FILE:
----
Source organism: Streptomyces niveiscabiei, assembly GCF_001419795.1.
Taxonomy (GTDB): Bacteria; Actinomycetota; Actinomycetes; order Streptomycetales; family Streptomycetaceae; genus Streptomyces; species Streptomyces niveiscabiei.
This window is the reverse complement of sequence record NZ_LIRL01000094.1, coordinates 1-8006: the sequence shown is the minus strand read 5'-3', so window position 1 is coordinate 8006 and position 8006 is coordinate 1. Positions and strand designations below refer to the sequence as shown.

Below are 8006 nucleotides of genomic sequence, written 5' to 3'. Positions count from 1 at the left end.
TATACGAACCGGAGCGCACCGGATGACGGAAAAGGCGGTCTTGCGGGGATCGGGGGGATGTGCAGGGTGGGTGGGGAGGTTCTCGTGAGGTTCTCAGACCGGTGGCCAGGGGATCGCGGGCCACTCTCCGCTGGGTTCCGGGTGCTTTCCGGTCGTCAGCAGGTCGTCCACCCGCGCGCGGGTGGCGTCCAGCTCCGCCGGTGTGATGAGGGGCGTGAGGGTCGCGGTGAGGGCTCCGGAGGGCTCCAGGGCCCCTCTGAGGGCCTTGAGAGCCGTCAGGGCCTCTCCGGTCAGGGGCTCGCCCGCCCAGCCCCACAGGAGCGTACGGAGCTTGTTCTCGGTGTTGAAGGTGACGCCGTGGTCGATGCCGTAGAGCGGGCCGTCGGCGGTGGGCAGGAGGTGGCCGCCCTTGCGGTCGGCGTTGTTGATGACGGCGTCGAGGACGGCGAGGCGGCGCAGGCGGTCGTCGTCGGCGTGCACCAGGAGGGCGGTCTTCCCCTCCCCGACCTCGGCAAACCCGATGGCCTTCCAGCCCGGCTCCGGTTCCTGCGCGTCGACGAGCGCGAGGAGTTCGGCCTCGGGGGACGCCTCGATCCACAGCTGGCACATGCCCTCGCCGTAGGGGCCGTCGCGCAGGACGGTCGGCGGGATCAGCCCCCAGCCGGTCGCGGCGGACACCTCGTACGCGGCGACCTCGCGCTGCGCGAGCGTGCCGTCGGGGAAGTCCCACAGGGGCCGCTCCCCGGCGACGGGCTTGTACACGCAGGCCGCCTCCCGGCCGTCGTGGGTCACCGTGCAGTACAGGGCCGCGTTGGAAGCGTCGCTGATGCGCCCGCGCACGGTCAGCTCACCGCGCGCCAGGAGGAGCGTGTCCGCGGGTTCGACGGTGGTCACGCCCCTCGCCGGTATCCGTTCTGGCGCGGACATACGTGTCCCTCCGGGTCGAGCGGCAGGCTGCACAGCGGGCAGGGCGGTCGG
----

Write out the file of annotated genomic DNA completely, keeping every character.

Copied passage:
Source organism: Streptomyces niveiscabiei, assembly GCF_001419795.1.
Taxonomy (GTDB): Bacteria; Actinomycetota; Actinomycetes; order Streptomycetales; family Streptomycetaceae; genus Streptomyces; species Streptomyces niveiscabiei.
This window is the reverse complement of sequence record NZ_LIRL01000094.1, coordinates 1-8006: the sequence shown is the minus strand read 5'-3', so window position 1 is coordinate 8006 and position 8006 is coordinate 1. Positions and strand designations below refer to the sequence as shown.

Below are 8006 nucleotides of genomic sequence, written 5' to 3'. Positions count from 1 at the left end.
TATACGAACCGGAGCGCACCGGATGACGGAAAAGGCGGTCTTGCGGGGATCGGGGGGATGTGCAGGGTGGGTGGGGAGGTTCTCGTGAGGTTCTCAGACCGGTGGCCAGGGGATCGCGGGCCACTCTCCGCTGGGTTCCGGGTGCTTTCCGGTCGTCAGCAGGTCGTCCACCCGCGCGCGGGTGGCGTCCAGCTCCGCCGGTGTGATGAGGGGCGTGAGGGTCGCGGTGAGGGCTCCGGAGGGCTCCAGGGCCCCTCTGAGGGCCTTGAGAGCCGTCAGGGCCTCTCCGGTCAGGGGCTCGCCCGCCCAGCCCCACAGGAGCGTACGGAGCTTGTTCTCGGTGTTGAAGGTGACGCCGTGGTCGATGCCGTAGAGCGGGCCGTCGGCGGTGGGCAGGAGGTGGCCGCCCTTGCGGTCGGCGTTGTTGATGACGGCGTCGAGGACGGCGAGGCGGCGCAGGCGGTCGTCGTCGGCGTGCACCAGGAGGGCGGTCTTCCCCTCCCCGACCTCGGCAAACCCGATGGCCTTCCAGCCCGGCTCCGGTTCCTGCGCGTCGACGAGCGCGAGGAGTTCGGCCTCGGGGGACGCCTCGATCCACAGCTGGCACATGCCCTCGCCGTAGGGGCCGTCGCGCAGGACGGTCGGCGGGATCAGCCCCCAGCCGGTCGCGGCGGACACCTCGTACGCGGCGACCTCGCGCTGCGCGAGCGTGCCGTCGGGGAAGTCCCACAGGGGCCGCTCCCCGGCGACGGGCTTGTACACGCAGGCCGCCTCCCGGCCGTCGTGGGTCACCGTGCAGTACAGGGCCGCGTTGGAAGCGTCGCTGATGCGCCCGCGCACGGTCAGCTCACCGCGCGCCAGGAGGAGCGTGTCCGCGGGTTCGACGGTGGTCACGCCCCTCGCCGGTATCCGTTCTGGCGCGGACATACGTGTCCCTCCGGGTCGAGCGGCAGGCTGCACAGCGGGCAGGGCGGTCGG